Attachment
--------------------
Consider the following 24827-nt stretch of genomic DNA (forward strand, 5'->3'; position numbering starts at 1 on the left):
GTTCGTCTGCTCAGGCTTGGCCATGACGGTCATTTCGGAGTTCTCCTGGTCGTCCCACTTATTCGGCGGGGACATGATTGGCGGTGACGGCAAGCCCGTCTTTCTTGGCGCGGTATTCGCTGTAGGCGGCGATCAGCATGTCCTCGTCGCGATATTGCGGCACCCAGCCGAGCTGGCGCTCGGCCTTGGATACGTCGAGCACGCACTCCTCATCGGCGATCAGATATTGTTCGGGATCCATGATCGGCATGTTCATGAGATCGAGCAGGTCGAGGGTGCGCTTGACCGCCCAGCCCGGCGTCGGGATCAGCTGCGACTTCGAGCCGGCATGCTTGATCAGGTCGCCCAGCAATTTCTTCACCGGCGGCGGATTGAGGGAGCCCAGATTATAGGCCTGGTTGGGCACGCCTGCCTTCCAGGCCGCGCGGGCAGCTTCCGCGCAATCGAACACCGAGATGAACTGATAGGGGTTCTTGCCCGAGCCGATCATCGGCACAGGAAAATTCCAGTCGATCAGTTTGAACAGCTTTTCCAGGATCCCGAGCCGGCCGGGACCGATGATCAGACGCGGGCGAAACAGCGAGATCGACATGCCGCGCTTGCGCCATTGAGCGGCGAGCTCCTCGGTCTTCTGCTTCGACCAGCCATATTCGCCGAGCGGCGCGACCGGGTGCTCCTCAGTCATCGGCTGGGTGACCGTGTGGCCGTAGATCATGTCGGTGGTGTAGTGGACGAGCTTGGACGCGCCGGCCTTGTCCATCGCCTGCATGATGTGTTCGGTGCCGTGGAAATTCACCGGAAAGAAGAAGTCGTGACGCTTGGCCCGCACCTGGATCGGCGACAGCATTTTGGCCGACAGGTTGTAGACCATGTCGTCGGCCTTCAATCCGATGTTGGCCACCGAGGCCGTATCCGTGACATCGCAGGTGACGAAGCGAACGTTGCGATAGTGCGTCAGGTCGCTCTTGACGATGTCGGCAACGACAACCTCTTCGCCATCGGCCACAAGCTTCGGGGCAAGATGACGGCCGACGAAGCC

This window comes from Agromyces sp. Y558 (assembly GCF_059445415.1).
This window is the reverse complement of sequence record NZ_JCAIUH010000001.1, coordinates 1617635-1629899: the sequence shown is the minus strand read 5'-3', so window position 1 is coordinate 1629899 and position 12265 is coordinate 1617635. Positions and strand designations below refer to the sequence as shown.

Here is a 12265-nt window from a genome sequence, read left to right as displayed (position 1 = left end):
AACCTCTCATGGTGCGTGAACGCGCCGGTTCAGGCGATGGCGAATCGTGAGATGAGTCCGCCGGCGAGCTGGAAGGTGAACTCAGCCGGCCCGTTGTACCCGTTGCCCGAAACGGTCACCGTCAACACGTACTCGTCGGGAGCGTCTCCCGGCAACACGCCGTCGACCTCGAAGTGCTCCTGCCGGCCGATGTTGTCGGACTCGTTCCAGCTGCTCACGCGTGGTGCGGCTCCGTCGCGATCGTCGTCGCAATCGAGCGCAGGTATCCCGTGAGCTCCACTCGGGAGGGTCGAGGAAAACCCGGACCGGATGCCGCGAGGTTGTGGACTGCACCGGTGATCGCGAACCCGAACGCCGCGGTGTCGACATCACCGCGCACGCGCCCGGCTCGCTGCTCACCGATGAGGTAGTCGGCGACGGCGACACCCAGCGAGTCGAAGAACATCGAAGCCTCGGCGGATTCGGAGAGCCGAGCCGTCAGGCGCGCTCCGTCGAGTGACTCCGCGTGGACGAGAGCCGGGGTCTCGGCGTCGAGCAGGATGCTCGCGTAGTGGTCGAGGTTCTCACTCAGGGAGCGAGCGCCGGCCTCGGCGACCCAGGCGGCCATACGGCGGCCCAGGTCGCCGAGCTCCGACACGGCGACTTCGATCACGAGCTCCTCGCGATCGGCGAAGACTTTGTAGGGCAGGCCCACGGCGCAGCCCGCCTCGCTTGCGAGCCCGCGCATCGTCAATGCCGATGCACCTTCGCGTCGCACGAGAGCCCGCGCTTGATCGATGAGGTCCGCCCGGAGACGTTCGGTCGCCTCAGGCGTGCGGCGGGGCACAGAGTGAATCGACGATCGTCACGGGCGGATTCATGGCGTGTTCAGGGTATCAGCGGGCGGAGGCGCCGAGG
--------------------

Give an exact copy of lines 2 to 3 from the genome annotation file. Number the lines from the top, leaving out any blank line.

GTTCGTCTGCTCAGGCTTGGCCATGACGGTCATTTCGGAGTTCTCCTGGTCGTCCCACTTATTCGGCGGGGACATGATTGGCGGTGACGGCAAGCCCGTCTTTCTTGGCGCGGTATTCGCTGTAGGCGGCGATCAGCATGTCCTCGTCGCGATATTGCGGCACCCAGCCGAGCTGGCGCTCGGCCTTGGATACGTCGAGCACGCACTCCTCATCGGCGATCAGATATTGTTCGGGATCCATGATCGGCATGTTCATGAGATCGAGCAGGTCGAGGGTGCGCTTGACCGCCCAGCCCGGCGTCGGGATCAGCTGCGACTTCGAGCCGGCATGCTTGATCAGGTCGCCCAGCAATTTCTTCACCGGCGGCGGATTGAGGGAGCCCAGATTATAGGCCTGGTTGGGCACGCCTGCCTTCCAGGCCGCGCGGGCAGCTTCCGCGCAATCGAACACCGAGATGAACTGATAGGGGTTCTTGCCCGAGCCGATCATCGGCACAGGAAAATTCCAGTCGATCAGTTTGAACAGCTTTTCCAGGATCCCGAGCCGGCCGGGACCGATGATCAGACGCGGGCGAAACAGCGAGATCGACATGCCGCGCTTGCGCCATTGAGCGGCGAGCTCCTCGGTCTTCTGCTTCGACCAGCCATATTCGCCGAGCGGCGCGACCGGGTGCTCCTCAGTCATCGGCTGGGTGACCGTGTGGCCGTAGATCATGTCGGTGGTGTAGTGGACGAGCTTGGACGCGCCGGCCTTGTCCATCGCCTGCATGATGTGTTCGGTGCCGTGGAAATTCACCGGAAAGAAGAAGTCGTGACGCTTGGCCCGCACCTGGATCGGCGACAGCATTTTGGCCGACAGGTTGTAGACCATGTCGTCGGCCTTCAATCCGATGTTGGCCACCGAGGCCGTATCCGTGACATCGCAGGTGACGAAGCGAACGTTGCGATAGTGCGTCAGGTCGCTCTTGACGATGTCGGCAACGACAACCTCTTCGCCATCGGCCACAAGCTTCGGGGCAAGATGACGGCCGACGAAGCC

This window comes from Agromyces sp. Y558 (assembly GCF_059445415.1).